I explain the reasons why it may be appropriate to consider using a secure, encrypted service for communications between lawyer and client. I consider various apps including Wickr, BlackBerry BBM, Signal, WhatsApp across multiple platforms.
The AFP attempted to use the Proceeds of Crime Act to restrain property of innocent victims of money laundering. The circumstances of this case were highly suggestive of ‘cuckoo smurfing’. The WA Supreme Ct ordered the AFP to return the innocent victim’s money. I acted for the successful innocent parties in this matter.
Some notes on how to recover money from WA Police where the client has not been charged and has not been served with a Freezing notice under the Criminal Property Confiscation Act.
When a substance is a derivative of a prohibited drug for offences eg possess, sell, supply under the Misuse of Drugs Act: guidance from the Court of Appeal in the recent decision of Clegg v WA [No 2].
Privilege against self-incrimination as it affects a company and its directors: comments on an interesting judgment of the Supreme Court of WA: WA v Galati
Former Assistant US Attorney Stefan Cassella on Civil Asset Forfeiture
There has been a lot of criticism leveled at authorities in many countries, particularly the US, over the use that is made of civil confiscations or proceeds of crime laws.
Without a doubt there have been abuses of these powers, just as there are from time to time abuses of criminal prosecution processes.
In this article a former US Federal prosecutor makes the case for civil forfeiture. It is a well-written piece by an eminently qualified author.
My only caveat is that I think the abuses that the US has seen have been at the State and County, not Federal, level.
Perspectives of an ex Federal Prosecutor who is familiar with Mossack Fonseca on likely responses of Australian authorities (ATO, AFP) to the Panama Papers.
The High Court struck down the Bell Act (WA) in Bell Group NV (in Liquidation) v Western Australia  HCA 21 on 16 May 2016.
The convergence of family law with criminal property confiscation or proceeds of crime proceedings can complicate matters for both criminal & family lawyers. I set out some basic principles and considerations when your client is affected by both family law and confiscation or proceeds of crime proceedings.
The High Court in Commonwealth of Australia v Director, Fair Work Building Industry Inspectorate held that regulators and respondents in civil penalty proceedings can agree a penalty, and that provided the Court is satisfied as to the appropriateness of the agreed penalty, it may impose it. The High Court expressly distinguished Barbaro v The Queen, which was concerned with criminal sentencing.
Federal offenders are almost exclusively dealt with in State courts. In some matters courts have compared criminality in federal offending and state offending. As a result of this there has been some divergence in the range of sentences across the states and territories. The High Court in The Queen v Pham  HCA 39 held offenders should be sentenced in accordance with the range of sentences across all states and territories.
The High Court also affirmed the proposition that quantity of drugs is not the sole determiner of the appropriate sentence.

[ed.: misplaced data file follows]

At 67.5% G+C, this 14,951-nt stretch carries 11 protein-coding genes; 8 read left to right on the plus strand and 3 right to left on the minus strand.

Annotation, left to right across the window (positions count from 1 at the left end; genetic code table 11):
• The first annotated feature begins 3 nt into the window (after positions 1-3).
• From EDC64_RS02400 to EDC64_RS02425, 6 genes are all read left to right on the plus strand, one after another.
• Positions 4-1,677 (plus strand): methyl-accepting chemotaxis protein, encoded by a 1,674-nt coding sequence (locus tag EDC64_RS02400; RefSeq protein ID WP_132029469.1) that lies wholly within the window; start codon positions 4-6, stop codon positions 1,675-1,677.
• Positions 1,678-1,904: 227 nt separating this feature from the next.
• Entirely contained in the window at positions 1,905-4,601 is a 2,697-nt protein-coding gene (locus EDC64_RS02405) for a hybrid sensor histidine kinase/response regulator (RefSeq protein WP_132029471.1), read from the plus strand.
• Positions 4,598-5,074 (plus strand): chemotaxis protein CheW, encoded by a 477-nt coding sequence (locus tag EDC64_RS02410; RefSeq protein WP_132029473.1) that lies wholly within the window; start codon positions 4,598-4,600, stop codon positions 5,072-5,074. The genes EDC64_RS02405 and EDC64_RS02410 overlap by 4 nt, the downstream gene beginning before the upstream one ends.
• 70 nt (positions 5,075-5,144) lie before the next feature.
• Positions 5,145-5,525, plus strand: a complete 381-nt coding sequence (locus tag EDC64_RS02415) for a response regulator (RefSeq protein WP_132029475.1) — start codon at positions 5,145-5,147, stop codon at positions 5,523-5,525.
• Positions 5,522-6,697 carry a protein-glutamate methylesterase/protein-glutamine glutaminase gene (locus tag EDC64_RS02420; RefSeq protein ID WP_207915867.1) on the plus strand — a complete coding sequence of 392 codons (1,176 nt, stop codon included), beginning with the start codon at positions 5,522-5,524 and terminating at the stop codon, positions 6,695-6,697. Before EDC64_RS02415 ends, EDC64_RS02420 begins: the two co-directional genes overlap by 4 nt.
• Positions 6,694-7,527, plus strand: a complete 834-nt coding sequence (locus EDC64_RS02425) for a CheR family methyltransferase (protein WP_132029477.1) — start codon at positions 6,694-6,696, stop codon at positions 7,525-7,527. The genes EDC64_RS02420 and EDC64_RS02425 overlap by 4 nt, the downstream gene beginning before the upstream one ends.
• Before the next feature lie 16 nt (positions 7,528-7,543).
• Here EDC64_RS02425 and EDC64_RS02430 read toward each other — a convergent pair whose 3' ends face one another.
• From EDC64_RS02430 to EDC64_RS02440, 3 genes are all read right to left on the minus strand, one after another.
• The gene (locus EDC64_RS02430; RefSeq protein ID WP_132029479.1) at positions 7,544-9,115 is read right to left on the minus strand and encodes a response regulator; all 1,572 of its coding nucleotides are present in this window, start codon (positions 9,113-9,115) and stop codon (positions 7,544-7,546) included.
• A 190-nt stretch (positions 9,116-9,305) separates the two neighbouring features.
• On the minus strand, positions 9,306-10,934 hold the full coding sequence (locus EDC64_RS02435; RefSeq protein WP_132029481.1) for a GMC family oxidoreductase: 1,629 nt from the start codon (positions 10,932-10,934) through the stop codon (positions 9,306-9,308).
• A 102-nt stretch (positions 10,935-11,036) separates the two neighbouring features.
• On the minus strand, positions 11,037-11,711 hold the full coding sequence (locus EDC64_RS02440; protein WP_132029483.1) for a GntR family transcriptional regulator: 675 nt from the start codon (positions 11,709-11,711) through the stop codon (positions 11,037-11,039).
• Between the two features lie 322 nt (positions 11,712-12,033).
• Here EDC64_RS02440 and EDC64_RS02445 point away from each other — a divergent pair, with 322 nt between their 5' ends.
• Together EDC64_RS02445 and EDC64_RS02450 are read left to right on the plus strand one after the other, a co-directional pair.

On 2 May 2015 the federal Treasurer, the Hon Joe Hockey MP, announced a reduced penalty period (running from 2 May to 30 November 2015) in which people who have purchased Australian real estate without the necessary approval (or contrary to the conditions on an approval) under the Foreign Acquisitions and Takeovers Act 1975 (Cth) can come forward and voluntarily disclose. The government is also aiming to amend the Foreign Acquisitions and Takeovers Act 1975 to increase criminal penalties and add civil penalties.
Presentation on Drug Trafficker Cases under the Criminal Property Confiscation Act 2000 (WA) by Edward Greaves. Full text paper available for free download.
I will be presenting at Legalwise Seminars’ Criminal Law Symposium in Perth on 26 March 2015. My presentation is on the topic of Drug Trafficker cases under the Criminal Property Confiscations Act 2000 (WA).
The WA Supreme Court has construed the words “cross-demand” in s 459H Corporations Act broadly (see Qube Logistics v United Equipment), thus allowing a wide category of debts (that could not be pleaded as a set off in debt recovery proceedings) to be classed as “offsetting claims.”
Australia has recently undergone a Financial Action Task Force (FATF) evaluation. A recent Radio National program considers AUSTRAC’s emphasis on education rather than regulation and enforcement and analyses its effectiveness.
The High Court stayed Proceeds of Crime action pending the criminal trial in Commissioner of AFP v Zhao & Jin handed down 12 February 2015. The judgment considers sections 319 and 266A of the Proceeds of Crime Act 2002.
The Western Australian Court of Appeal has delivered an important judgment, R v Host, which considers the proper approach to sentencing an offender whose property has been the subject of orders made under the Proceeds of Crime Act 2002 (Cth). The Court gave detailed consideration to s 320 Proceeds of Crime Act 2002 (Cth). It allows for a sentence to be reduced where the offender has cooperated with proceeds of crime authorities.
Simplifying costs orders and avoiding a complex taxation of costs. The January 2015 Court of Appeal (WA) decision in Nelson v Moorcraft provides practical guidance.